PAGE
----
Just a quick idea for a bit of video game chat. We did a 5-week module on the topic, this was my context builder. Took about an hour as the teens got into it.
Step 0: Lead-in questions if you want, like…
- How often do you play video games?
- Do you have a favourite game?
- Do you think it’s harmful for teens to play too many video games?
Alternatively, maybe do a picture dictation of a video game image below to get students talking, then elicit lesson topic.
Step 1: Hand out loads of screen shots of video games or put them around the room. I chose these eight:
Students look at images and discuss:
- Have you seen/played the game before? (I went retro though so probs not! Ha!)
- What type of game is it? (My teens knew ‘shoot-em-up’, ‘arcade game’, I mentioned ‘platform game’, etc
- What’s the aim of the game?
- What do you think the gameplay is like?
- What do you think of the graphics?
After discussion, get the students to guess what the name of the game might be from the image.
Then hand out paper with the name of each game on it. Students work together to match the image to the name.
If you want to use my images names, here’s a basic word doc for you.
Step 2: Based on the image only, get students to order the games based on their date of release. They are only guessing of course! Encourage discussion, provide process language if you want:
‘Chuckie Egg is definitely older than Worms because…’
‘Based on the graphics, I’d say…’
‘This game looks like it’s quite modern/old/recent…’
When they finish, get students to search online (probs Wikipedia) to find the release date of each game. They check their answers, discuss whether anything surprised them, etc.
Step 3: Students work in pairs (depends on numbers). Allocate each pair one video game. Give them 10 minutes to research the game. You can provide some possible information to gather, eg:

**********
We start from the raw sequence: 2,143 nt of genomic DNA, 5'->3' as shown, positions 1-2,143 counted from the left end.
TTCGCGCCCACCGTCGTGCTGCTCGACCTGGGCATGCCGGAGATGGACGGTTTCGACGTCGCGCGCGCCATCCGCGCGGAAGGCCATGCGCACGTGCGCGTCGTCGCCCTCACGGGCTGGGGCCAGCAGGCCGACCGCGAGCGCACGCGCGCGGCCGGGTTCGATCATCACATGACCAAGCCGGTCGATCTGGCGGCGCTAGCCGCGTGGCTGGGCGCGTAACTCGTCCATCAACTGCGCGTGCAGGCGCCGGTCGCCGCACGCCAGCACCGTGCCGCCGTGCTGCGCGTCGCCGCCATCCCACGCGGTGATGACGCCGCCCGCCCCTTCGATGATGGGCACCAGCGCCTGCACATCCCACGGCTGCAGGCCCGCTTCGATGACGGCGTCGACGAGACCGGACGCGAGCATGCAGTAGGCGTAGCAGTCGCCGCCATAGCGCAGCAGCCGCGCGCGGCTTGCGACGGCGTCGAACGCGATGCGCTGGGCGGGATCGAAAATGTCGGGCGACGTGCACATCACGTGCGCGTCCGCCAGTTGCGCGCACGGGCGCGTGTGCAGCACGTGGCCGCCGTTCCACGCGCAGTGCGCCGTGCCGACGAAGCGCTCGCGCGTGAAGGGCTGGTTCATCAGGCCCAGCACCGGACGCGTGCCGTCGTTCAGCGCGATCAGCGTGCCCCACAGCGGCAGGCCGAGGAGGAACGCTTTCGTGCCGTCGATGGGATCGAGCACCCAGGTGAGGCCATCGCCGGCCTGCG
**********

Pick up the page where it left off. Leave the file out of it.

Was the game part of a series?
Popularity (e.g. units sold):
Or you could elicit these topics from the learners.
Step 4: After 10 minutes students share their information with other pairs. Options…
- You could give them a general listening task, like ‘make notes and then decide which game you think is most interesting/would you most like to play?’ etc
- You could get them to draw a table including the categories above and take more detailed notes – eliciting further info maybe
- You could encourage them to ask further questions about the games, and if the answers aren’t known then the pairs could research it together (if actually interested)
- You could tell the groups to take notes because you’re going to quiz them afterwards. Then do a quiz with mini-whiteboards. You can make the questions up on the spot because someone should have the answers from their research! Eg. ‘What year was ______ released?’, ‘What type of game is _________?’ etc
Step 5: Students now prepare info about their favourite video game. They can use the categories from before as a guide. Repeat Step 4 basically, just more personalised.
Step 6: Consolidate any vocab that emerged.
Maybe end with questions like:
- What do you think makes a good video game?
- Think about the games your classmates like – what did they value the most? Graphics? Gameplay? Convenience (e.g. mobile game)? etc
- Why do you think certain types of games appeal to, say, teens more than adults? Adults more than teens? Etc.
- How might you go about doing market research into popular video games among teens?
Etc. Depends what you’re leading towards I guess.
Tip if you want a grammar focus
Passives might be good:
___________ was released in…
___________ was developed by…
- Maybe a video, like the history of video games
- Get students to download Chuckie Egg. See if they can get past the level where you have double-fast purple (or blue) things and the fat yellow bird chasing you (should be about level 32). Their task is to find out what happens after that.
- FYI the answer is that the last 8 levels just loop. I reached about level 260 with my Acorn Electron Emulator running in the background – then my laptop restarted itself.
Feature image: bbcmicro.co.uk
Categories: Lesson Ideas, other, videos
Chuckie Egg and Frogger take me back to the mid 1990s, playing games on our BBC, each one individually loaded from a 5 1/2″ floppy 🙂
Looks like a great lesson plan – wish I had a group I could use it with!
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